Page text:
Review: The Tree Play by Robi Polgar
by David Glen Robinson
The ambitious Austin-grown theatre show The Tree Play is just finishing up its premiere run at the new Ground Floor Theatre on the east side. It's a new work in the form of a stage ritual and composite documentary on rain forest and habitat destruction around the world. Robi Polgar authored the script that ties the diverse elements together in a clear narrative thread. The play is an artful continuation of consciousness raising in Austin and the world.
The connective threads of this work are of the greatest interest in looking at the play. The ritual started with the cast walking out of the theatre into the lobby. They opened a long rope and began to extend it; they made verbal forest sounds, bird calls and other, while gesturing to the assembled audience to grasp the rope. Thus led into the playing space, the audience came to rest in a large circle around a forest giant portrayed initially by three actor/dancers.
Several essential sections of the performance are dance, choreographed by Austin National Treasure Toni Bravo. Much of the dance was by and in the giant tree, which although rooted showed much articulation and expressiveness in leafy movement. Until they enacted their parts of the plotted story, the rest of the cast stood in the audience verbalizing the forest. All around, fabrics hung to the floor from the 20-foot Ground Floor Theatre ceiling, abstractly conveying hanging vines and trunks rising into the misty darkness of the upper canopy. This vision is one of set designer Ia Enstera’s last in Austin, realized before her recent departure for graduate studies in Finland.
The story gave us charcoal burners, tree-cutters, environmentalist writers, and a young girl who formed a deep connection with a tree. The modern story of forest and habitat destruction was told from the dual viewpoint of girl and tree. The Tree Play is a blend of magical realism and pure magicalism, and it is strongly reminiscent of the work of Jorge Luis Borges. At a down-to-forest-floor level, the story of worldwide habitat destruction needs to be told until we all make effective changes.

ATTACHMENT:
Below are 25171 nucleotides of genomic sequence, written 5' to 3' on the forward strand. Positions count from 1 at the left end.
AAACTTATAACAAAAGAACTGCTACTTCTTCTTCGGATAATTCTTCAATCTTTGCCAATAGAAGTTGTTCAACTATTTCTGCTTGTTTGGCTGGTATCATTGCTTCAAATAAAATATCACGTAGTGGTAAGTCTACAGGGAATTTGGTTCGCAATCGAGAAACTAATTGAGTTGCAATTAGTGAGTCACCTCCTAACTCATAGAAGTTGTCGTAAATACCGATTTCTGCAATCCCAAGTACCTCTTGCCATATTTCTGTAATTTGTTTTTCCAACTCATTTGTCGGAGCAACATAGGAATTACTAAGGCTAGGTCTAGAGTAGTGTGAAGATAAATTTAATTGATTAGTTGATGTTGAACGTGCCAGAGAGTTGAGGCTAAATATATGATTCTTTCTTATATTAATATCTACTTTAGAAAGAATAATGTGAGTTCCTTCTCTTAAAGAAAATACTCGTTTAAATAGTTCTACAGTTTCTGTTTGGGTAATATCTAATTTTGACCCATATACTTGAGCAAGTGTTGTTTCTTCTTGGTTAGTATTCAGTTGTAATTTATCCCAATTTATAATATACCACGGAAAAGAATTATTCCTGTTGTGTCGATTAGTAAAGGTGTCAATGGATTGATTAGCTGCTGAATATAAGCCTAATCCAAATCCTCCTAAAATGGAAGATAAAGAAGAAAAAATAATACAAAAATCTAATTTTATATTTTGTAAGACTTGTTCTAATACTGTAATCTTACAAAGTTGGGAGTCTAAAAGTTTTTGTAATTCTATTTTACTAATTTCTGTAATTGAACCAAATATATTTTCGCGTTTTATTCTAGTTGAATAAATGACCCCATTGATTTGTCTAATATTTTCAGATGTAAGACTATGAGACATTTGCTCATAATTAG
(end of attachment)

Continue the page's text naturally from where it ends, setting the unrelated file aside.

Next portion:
Theatre’s forays into social and cultural critique are at their best when they show, as in The Tree Play, rather than merely tell. Such committed showing is a tradition in Austin theatre. The Tree Play upholds the tradition and resembles “Gypsy Chain” by The Dirigo Group, produced in the late 90s or early aughts. That story was far more narrative, set in the Pacific Northwest. It told the true-life story of an EarthFirst! activist named David “Gypsy” Chain who died under a felled forest giant while trying to stop logging of Old Growth redwoods. The story concerned his murder, although some saw it as sacrificial suicide.
That work and The Tree Play are eerily similar in their stage craft and subject matter. Their separation in time by perhaps a decade and a half is both heartening in that environmental consciousness continues to rise and disheartening in that more solutions for habitat destruction have not materialized in the interim. We can, for now, encourage more skilled and enjoyable efforts such as The Tree Play.
August 06 - August 08, 2015
979 Springdale Rd
Austin, TX, 78702
Buy tickets Here: http://www.bit.ly/TreePlayTix
$5 – $20 (discounts for students, seniors, under-18)
Preview Wednesday, Aug. 5, 7:30 pm
Opening night: Thursday, Aug. 6, 7:30 pm
Friday, Aug. 7 (2 shows), 7:30 pm and 9:00 pm
Saturday, Aug. 8 (3 shows), 4:00 pm Family Matinee, 7:30 pm and 9:00 pm
The Tree Play runs approximately 45 minutes (no intermission).
Please bring a pillow or blanket to sit on.
Some chairs will be available for patrons who request them.